Can Small Dogs Be Picked Up By Hawks and Birds of Prey?

5 min read

Image via Ronnie Howard/Shutterstock.com

 

By Kerri Fivecoat-Campbell

 

Birds of prey such as hawks and owls attacking very small pets is uncommon, but there are reports of such incidents.

 

Before Nancy Pistorius brought Minnie, her 8-week-old, 1-pound Yorkshire Terrier home this past March, she had never seen any birds of prey near her Lawrence, Kansas suburb. However, it wasn’t long after Minnie arrived at the Pistorius home that a hawk began hovering above it.

 

“One of the first times I had her outside, she was on the ground about 6 feet away from me when I noticed a large shadow passing over her,” says Pistorius. “She noticed it too, and looked up about the same time I did. A very large hawk was directly over her head, coming down.”

 

Pistorius was recovering from a serious illness, and using her cane, got up as quickly as she could, waving the cane and screaming. “Thankfully, that was enough to deter the hawk. However, the hawk kept watching for my puppy to come out again. He’d be up in the backyard or sitting right on the railing of my deck, right next to the back door where I carried Minnie out of the house.”

 

Dr. Pete Lands, the director of emergency and critical care for Saint Francis Veterinary Center in Swedesboro, New Jersey, also tells of an incident in which a colleague describes when a hawk picked up a client’s small dog and carried it away. “The owner (of the dog) got into his truck to try and follow the bird, but quickly lost sight,” says Dr. Lands.

 

Luckily, the dog was recovered two days later in a fenced yard about a mile away with only some mild scrapes and scratches.

 

Types of Birds of Prey to Look Out For

 

Birds of prey include hawks, eagles, owls, osprey, kites and falcons. Vultures are also sometimes included as birds of prey.

 

“Birds of prey are really any bird that has a curved beak and talons, and they are also carnivores,” says Laura VonMutius, education manager for the Audubon Center for Birds of Prey in Maitland, Florida.

 

VonMutius says that birds of prey generally eat a lot of small mammals, including squirrels, rabbits, voles and sometimes reptiles, amphibians and insects. However, eagles and osprey typically prefer fish.

 

“They have great eyesight—that’s why you tend to see them sitting on top of street signs, lights poles and fence posts. They stay very still and wait for their prey to come to them and then swoop down,” says VonMutius.

 

Pat Silovsky, director of the Milford Nature Center in Junction City, Kansas, explains that while there have been reports of hawks and owls attacking and carrying off very small dogs, the reason it is such an uncommon occurrence is that birds of prey cannot carry anything that weighs more than their own body weight.

 

Red-tailed hawks, which are the most common of the hawk species, only weigh between 2 and 2.5 pounds. “They cannot swoop down and carry off more than their weight, although they may come and attack something larger on the ground and eat it there,” says Silovsky.

 

Silovsky says it is also possible for small dog owl attacks to occur, especially from great horned owls—a larger species. “The predator that is most tenacious is the great horned owl, which can take small foxes. If someone is missing chickens, it would typically [be] an owl.”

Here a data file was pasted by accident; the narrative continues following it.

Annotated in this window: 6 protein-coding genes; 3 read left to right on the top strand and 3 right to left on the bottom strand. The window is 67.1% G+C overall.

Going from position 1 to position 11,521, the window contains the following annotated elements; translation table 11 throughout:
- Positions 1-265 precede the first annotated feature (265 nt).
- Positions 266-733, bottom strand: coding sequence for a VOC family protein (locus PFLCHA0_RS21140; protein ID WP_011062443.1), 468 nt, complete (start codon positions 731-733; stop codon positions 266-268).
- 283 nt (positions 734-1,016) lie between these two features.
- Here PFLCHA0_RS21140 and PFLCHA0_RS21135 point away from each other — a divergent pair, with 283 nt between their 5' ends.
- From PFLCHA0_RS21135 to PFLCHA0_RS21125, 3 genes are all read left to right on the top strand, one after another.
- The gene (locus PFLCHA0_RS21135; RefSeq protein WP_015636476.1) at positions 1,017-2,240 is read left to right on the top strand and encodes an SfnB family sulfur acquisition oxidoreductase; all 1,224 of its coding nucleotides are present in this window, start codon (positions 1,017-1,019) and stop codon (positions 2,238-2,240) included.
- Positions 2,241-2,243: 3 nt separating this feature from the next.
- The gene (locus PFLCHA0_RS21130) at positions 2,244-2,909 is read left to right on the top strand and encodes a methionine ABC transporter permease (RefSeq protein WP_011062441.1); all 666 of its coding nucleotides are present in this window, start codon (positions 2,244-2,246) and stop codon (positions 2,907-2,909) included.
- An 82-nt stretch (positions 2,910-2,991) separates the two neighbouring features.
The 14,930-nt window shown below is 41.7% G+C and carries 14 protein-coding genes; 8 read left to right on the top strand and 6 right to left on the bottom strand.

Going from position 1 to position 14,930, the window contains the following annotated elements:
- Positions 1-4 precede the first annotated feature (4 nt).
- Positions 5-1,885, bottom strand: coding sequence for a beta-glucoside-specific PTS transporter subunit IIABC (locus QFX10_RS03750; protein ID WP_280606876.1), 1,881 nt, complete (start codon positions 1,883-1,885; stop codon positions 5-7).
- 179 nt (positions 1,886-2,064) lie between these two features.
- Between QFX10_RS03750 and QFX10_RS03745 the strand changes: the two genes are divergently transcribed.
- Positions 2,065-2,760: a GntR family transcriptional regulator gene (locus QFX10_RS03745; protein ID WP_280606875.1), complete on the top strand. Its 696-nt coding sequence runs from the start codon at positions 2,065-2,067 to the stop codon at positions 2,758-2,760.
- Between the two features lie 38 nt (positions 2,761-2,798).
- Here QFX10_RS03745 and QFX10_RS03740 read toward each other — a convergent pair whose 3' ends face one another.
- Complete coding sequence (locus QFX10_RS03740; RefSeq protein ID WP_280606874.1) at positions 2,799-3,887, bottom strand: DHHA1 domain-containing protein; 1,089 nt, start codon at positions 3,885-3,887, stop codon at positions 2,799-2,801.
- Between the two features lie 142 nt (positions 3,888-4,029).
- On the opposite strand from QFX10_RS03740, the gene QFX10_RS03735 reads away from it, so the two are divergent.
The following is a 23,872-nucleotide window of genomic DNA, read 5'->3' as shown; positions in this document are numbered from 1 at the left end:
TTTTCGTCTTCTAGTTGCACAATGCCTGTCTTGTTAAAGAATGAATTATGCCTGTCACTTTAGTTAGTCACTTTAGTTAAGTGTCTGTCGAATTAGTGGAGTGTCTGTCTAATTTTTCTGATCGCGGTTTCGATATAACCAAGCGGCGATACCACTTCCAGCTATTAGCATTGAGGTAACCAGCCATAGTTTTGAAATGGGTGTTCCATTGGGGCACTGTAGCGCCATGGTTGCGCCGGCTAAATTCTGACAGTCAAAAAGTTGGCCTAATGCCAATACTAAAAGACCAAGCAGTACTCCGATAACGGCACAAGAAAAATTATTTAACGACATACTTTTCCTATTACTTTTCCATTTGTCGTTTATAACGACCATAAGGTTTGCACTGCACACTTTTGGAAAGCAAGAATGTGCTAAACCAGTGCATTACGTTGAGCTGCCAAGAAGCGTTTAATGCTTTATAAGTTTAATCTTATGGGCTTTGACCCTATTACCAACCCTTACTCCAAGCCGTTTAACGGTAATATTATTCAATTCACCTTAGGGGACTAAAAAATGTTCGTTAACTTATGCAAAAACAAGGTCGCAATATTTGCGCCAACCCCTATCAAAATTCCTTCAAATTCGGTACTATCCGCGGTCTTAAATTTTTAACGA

VonMutius says that birds of prey are generally also very territorial, so even if they don’t view your small dog, or even a cat, as an opportunistic meal, they may be swooping in just to protect their territory.

 

Pet Safety Tips for Protecting Small Dogs From Birds of Prey

 

Homeowners and businesses have tried many ways to keep birds of prey away from their property. Silovsky says that people put up reflective tape, hang pie pans from trees, and use owl decoys and machines that produce loud booms to scare away the birds.

 

“We’ve even tried using the big booms here with varying degrees of success,” says Silovsky. “They get used to it and we have to keep changing things up.”

 

Jme Thomas, executive director of Motley Zoo Animal Rescue in Redmond, Washington, says she’s had issues with hawks zeroing in on her 3-pound Fox Terrier and a 7-pound Chihuahua. She solved the problem by building a special enclosure that allows the dogs to be on the ground under the deck, enjoying the outdoors while remaining safe. She compares it to outdoor enclosures used for cats, known as “catios,” but calls hers a “pupio.”  

 

Pistorius found that reflective silver streamers and owl decoys worked to a certain extent. “The hawk did come back to the backyard a few times, even roosting in a backyard tree while the puppy was out in the backyard,” Pistorius says. “I'm not sure the hawk has given up, but he hasn't been around as much lately. I keep hoping he will move on.”

 

Pistorius always accompanies her Minnie outside and is ever vigilant. Silovsky says this is probably the best policy. “Individual birds of prey may become familiar with a dog and its habits,” she says.

 

Lands says that if a bird of prey makes contact with your small dog, you should look for puncture wounds to the sides. He also explained that your dog may also suffer head trauma, lung contusions and other internal injuries if she was dropped.

 

In some cases, it may appear as if your dog emerged from her encounter with a bird of prey without injury, only to develop potentially serious problems within a few hours or days. If your small dog is attacked or dropped by a bird of prey, Lands advises that you call or visit your veterinarian to make sure your dog is healthy and uninjured.